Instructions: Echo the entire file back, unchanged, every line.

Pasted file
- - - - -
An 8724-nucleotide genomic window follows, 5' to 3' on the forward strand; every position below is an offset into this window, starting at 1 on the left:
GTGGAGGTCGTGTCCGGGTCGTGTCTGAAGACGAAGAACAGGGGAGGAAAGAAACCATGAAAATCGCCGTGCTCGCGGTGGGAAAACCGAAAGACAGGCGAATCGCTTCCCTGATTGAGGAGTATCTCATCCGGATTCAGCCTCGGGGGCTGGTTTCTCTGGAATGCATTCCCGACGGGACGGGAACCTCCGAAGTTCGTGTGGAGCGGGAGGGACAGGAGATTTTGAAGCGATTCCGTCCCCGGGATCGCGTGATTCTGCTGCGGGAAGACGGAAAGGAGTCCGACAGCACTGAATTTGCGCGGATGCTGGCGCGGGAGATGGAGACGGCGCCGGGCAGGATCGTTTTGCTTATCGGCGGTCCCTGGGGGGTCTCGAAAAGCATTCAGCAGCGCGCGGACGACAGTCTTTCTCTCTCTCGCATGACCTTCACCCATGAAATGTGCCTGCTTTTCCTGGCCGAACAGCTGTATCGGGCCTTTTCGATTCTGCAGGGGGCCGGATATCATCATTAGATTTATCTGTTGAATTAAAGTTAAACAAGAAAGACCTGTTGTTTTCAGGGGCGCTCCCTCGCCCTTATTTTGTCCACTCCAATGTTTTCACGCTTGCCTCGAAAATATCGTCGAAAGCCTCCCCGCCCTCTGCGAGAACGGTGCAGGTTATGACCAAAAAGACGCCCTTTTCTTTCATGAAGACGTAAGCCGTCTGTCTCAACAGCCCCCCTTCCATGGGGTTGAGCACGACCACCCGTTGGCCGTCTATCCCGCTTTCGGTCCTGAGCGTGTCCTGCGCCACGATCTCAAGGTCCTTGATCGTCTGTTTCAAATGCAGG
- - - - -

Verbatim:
An 8724-nucleotide genomic window follows, 5' to 3' on the forward strand; every position below is an offset into this window, starting at 1 on the left:
GTGGAGGTCGTGTCCGGGTCGTGTCTGAAGACGAAGAACAGGGGAGGAAAGAAACCATGAAAATCGCCGTGCTCGCGGTGGGAAAACCGAAAGACAGGCGAATCGCTTCCCTGATTGAGGAGTATCTCATCCGGATTCAGCCTCGGGGGCTGGTTTCTCTGGAATGCATTCCCGACGGGACGGGAACCTCCGAAGTTCGTGTGGAGCGGGAGGGACAGGAGATTTTGAAGCGATTCCGTCCCCGGGATCGCGTGATTCTGCTGCGGGAAGACGGAAAGGAGTCCGACAGCACTGAATTTGCGCGGATGCTGGCGCGGGAGATGGAGACGGCGCCGGGCAGGATCGTTTTGCTTATCGGCGGTCCCTGGGGGGTCTCGAAAAGCATTCAGCAGCGCGCGGACGACAGTCTTTCTCTCTCTCGCATGACCTTCACCCATGAAATGTGCCTGCTTTTCCTGGCCGAACAGCTGTATCGGGCCTTTTCGATTCTGCAGGGGGCCGGATATCATCATTAGATTTATCTGTTGAATTAAAGTTAAACAAGAAAGACCTGTTGTTTTCAGGGGCGCTCCCTCGCCCTTATTTTGTCCACTCCAATGTTTTCACGCTTGCCTCGAAAATATCGTCGAAAGCCTCCCCGCCCTCTGCGAGAACGGTGCAGGTTATGACCAAAAAGACGCCCTTTTCTTTCATGAAGACGTAAGCCGTCTGTCTCAACAGCCCCCCTTCCATGGGGTTGAGCACGACCACCCGTTGGCCGTCTATCCCGCTTTCGGTCCTGAGCGTGTCCTGCGCCACGATCTCAAGGTCCTTGATCGTCTGTTTCAAATGCAGG